Term and whole life insurance. Types of Life Insurance - NerdWallet

What type of life insurance is best for you? That depends on a variety of factors, including how long you want the policy to last, how much you want to pay for life insurance and whether you want to be able to withdraw money from the policy later. Life insurance options.

Term life insurance is suitable for most people. It lasts for a specific number of years. If you don’t die within the time frame specified in your policy, it expires with no payout.

Whole life insurance and other types of permanent life insurance policies, such as universal life, usually include a “cash value” account, which builds value over time. Eventually, you may have enough cash value to take a loan against the policy to use for large expenses, such as college.

Term life insurance

How it works: You have to make only two decisions if you buy term life insurance: what amount you want and how long you want the coverage to last.

Pros: It’s easy to understand and is the cheapest way to buy life insurance.

Cons: You could outlive your policy. If you still need coverage when the policy expires, you’d need to buy another policy and will pay more based on your age and, possibly, health.

What type of life insurance is best for you depends on a variety of factors, including how long you want the policy to last and how much you want to pay.

Amounts: “Small” term life policies are available with under $50,000 in coverage, but policy amounts can go into the millions.

Term lengths: Term life is typically sold in lengths of five, 10, 15, 20, 25 or 30 years.

Locking in a rate: “Level premium” term life means you’re locking in a price for the length of the policy. Typically, you’ll pay a monthly or annual premium. “Annual renewable” term life is a one-year policy that renews every year for a higher price. This is for someone who wants to cover only short-term debts or who expects to buy life insurance through work soon.

Critical illness

Whole life insurance

How it works: Whole life insurance doesn’t expire. It’s the closest thing to “set it and forget it” life insurance. As long as you pay the bill, you don’t have to think much about the policy. Your payments stay the same, you get a guaranteed rate of return on the “cash value” investment component of the policy, and the death benefit amount doesn’t change.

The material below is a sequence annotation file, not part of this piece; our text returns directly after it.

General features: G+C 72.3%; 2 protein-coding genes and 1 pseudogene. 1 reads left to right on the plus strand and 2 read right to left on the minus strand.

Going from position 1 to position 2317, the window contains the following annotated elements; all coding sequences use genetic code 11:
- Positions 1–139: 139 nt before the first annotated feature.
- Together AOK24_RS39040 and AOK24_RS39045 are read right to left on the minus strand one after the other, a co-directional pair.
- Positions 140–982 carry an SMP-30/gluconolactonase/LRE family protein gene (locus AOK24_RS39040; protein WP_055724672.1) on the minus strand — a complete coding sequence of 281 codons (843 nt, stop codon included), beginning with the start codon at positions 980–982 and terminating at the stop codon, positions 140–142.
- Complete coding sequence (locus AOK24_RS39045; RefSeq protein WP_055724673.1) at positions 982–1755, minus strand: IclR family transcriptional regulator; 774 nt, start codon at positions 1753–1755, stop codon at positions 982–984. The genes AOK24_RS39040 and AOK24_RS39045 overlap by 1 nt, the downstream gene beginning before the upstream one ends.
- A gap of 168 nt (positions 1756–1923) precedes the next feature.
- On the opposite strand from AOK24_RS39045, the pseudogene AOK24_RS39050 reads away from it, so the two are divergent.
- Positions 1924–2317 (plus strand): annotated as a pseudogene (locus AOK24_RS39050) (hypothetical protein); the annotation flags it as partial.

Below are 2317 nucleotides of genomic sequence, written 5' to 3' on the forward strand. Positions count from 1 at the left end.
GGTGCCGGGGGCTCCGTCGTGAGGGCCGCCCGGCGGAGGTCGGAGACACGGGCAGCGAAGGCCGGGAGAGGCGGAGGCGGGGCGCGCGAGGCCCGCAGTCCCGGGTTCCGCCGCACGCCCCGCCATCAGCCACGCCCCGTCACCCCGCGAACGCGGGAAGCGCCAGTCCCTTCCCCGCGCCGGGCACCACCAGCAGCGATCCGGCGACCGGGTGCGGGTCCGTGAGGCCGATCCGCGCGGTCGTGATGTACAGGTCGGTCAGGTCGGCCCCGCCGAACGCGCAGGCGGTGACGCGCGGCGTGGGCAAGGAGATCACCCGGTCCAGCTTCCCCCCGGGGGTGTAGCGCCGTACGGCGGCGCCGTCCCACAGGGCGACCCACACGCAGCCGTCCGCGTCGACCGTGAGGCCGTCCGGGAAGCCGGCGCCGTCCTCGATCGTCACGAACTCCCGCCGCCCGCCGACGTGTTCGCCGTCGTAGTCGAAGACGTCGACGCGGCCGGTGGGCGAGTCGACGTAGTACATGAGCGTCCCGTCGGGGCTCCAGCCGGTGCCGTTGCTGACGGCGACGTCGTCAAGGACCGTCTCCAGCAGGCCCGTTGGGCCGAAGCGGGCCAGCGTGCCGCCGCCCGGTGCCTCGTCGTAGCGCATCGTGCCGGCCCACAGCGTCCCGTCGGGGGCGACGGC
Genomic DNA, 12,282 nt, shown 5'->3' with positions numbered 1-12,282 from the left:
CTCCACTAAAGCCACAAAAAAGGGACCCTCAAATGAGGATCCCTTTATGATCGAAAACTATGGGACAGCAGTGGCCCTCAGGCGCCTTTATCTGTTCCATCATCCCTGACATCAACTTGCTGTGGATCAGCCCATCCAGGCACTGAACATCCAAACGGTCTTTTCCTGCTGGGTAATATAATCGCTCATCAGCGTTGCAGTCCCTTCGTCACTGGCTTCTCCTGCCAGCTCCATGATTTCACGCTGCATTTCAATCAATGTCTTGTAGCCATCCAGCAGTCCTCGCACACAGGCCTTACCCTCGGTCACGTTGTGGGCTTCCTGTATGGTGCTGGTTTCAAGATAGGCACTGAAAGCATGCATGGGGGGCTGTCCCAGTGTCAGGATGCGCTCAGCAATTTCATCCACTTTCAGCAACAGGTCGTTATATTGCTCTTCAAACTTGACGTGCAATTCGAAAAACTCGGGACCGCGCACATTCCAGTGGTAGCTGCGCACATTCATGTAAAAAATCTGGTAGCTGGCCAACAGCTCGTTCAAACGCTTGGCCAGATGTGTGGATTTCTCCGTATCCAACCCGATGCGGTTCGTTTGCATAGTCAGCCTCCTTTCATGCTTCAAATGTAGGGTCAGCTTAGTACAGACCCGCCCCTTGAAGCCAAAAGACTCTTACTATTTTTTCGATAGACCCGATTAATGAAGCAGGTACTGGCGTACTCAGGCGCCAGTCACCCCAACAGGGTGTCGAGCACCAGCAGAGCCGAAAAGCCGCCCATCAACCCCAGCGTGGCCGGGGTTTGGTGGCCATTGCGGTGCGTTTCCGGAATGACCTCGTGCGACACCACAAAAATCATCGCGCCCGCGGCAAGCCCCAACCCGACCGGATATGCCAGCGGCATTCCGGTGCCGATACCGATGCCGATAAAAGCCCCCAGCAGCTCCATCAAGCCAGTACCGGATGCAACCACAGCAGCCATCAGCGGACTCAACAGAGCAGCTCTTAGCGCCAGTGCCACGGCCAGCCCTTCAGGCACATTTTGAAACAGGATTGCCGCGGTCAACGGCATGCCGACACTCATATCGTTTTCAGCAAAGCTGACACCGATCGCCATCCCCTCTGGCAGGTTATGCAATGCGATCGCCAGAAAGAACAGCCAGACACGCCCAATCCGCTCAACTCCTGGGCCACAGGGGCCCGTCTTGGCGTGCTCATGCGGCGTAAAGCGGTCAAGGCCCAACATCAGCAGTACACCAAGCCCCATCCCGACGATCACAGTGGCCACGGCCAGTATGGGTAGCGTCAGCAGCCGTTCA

Pros: It covers you for your entire life. Everything in the policy is guaranteed, so there are no surprises.

Cons: It’s a very expensive way to buy life insurance.

Universal life insurance


How it works: These policies promise a certain death benefit, and payments don’t change. There’s typically little or no cash value within the policy, and insurers demand on-time payments. Missing a payment could mean you forfeit the policy. And since there’s no cash value in the policy, you’d walk away with nothing if you forfeit. If you’re sometimes late with bills, this is not the product for you. In addition, consider that future financial or health problems could cause you to miss a payment.

Pros: It’s cheaper than whole life and other forms of universal life insurance. You can choose the age to which you want the death benefit guaranteed, such as 95 or 100.

Cons: You must make every payment on time or you could lose the guarantee and forfeit the policy, thereby losing all your previous payments. The policy may have little or no cash value.


How it works: Indexed universal life insurance links the policy’s cash value component to a stock market index like the Standard & Poor’s 500. Your gains are determined by a formula, which is outlined in the policy.

Pros: You can access cash value, which grows over time. The cash value is linked to a stock market index, so if the stock market goes up, you get some upside, too. Within limits, your payments and death benefit amount are flexible.

Cons: Your cash value doesn’t take full advantage of stock market gains. Understand the policy’s fees and participation rates and the cap on your return before you buy.

Insurance sales